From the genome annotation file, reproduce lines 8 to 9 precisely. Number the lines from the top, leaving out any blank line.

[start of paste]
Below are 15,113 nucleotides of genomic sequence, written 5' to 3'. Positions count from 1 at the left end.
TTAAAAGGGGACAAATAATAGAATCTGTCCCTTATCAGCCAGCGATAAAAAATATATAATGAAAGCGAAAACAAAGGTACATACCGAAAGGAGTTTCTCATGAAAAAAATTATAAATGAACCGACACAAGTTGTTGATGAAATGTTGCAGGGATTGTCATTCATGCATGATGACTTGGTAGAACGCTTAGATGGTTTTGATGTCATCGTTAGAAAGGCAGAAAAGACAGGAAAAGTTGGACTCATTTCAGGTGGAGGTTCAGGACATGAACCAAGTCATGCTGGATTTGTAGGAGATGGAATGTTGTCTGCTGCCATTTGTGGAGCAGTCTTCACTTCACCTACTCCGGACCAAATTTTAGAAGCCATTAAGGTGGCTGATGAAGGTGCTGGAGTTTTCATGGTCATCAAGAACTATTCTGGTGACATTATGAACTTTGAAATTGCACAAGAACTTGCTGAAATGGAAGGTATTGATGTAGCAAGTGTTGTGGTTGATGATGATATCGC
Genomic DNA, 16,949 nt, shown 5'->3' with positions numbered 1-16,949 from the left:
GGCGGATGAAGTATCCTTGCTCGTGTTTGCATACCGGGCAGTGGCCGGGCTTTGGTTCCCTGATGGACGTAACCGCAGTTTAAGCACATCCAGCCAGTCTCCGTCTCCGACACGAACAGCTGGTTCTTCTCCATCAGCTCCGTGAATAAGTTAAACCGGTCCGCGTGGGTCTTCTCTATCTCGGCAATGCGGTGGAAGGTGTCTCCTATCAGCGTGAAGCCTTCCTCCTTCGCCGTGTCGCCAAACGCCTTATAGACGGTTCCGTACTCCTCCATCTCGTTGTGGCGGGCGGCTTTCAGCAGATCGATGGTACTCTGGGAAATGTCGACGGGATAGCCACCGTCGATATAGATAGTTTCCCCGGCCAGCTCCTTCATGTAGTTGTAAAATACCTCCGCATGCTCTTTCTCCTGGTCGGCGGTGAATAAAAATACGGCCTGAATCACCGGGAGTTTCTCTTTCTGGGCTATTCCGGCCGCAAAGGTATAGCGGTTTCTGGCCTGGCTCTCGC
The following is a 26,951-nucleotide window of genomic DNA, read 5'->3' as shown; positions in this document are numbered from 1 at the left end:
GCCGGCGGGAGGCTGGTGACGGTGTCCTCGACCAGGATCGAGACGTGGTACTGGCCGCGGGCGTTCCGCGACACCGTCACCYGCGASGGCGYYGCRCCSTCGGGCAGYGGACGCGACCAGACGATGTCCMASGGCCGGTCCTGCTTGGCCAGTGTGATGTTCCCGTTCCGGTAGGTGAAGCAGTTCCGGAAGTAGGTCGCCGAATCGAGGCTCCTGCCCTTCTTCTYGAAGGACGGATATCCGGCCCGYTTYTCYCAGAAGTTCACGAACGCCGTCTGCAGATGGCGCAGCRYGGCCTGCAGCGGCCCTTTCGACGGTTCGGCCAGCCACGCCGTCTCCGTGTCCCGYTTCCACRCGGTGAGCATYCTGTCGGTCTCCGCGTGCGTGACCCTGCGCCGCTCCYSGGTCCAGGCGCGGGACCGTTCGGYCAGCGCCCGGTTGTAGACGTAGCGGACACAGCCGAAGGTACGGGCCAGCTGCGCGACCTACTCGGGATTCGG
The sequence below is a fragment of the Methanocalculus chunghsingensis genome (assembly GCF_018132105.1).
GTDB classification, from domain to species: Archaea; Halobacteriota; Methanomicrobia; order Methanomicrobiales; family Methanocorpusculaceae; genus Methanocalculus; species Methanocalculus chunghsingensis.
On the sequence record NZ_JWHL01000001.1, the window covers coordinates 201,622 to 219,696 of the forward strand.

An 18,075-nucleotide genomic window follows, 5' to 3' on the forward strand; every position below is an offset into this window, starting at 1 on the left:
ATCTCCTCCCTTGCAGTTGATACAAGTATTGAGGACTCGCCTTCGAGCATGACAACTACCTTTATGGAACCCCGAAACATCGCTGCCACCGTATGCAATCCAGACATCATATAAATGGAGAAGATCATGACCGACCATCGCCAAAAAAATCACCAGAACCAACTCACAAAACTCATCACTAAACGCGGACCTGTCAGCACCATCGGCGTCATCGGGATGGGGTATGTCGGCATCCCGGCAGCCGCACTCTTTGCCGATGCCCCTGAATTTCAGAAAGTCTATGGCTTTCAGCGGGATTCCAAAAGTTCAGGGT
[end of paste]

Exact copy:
GTDB classification, from domain to species: Archaea; Halobacteriota; Methanomicrobia; order Methanomicrobiales; family Methanocorpusculaceae; genus Methanocalculus; species Methanocalculus chunghsingensis.
On the sequence record NZ_JWHL01000001.1, the window covers coordinates 201,622 to 219,696 of the forward strand.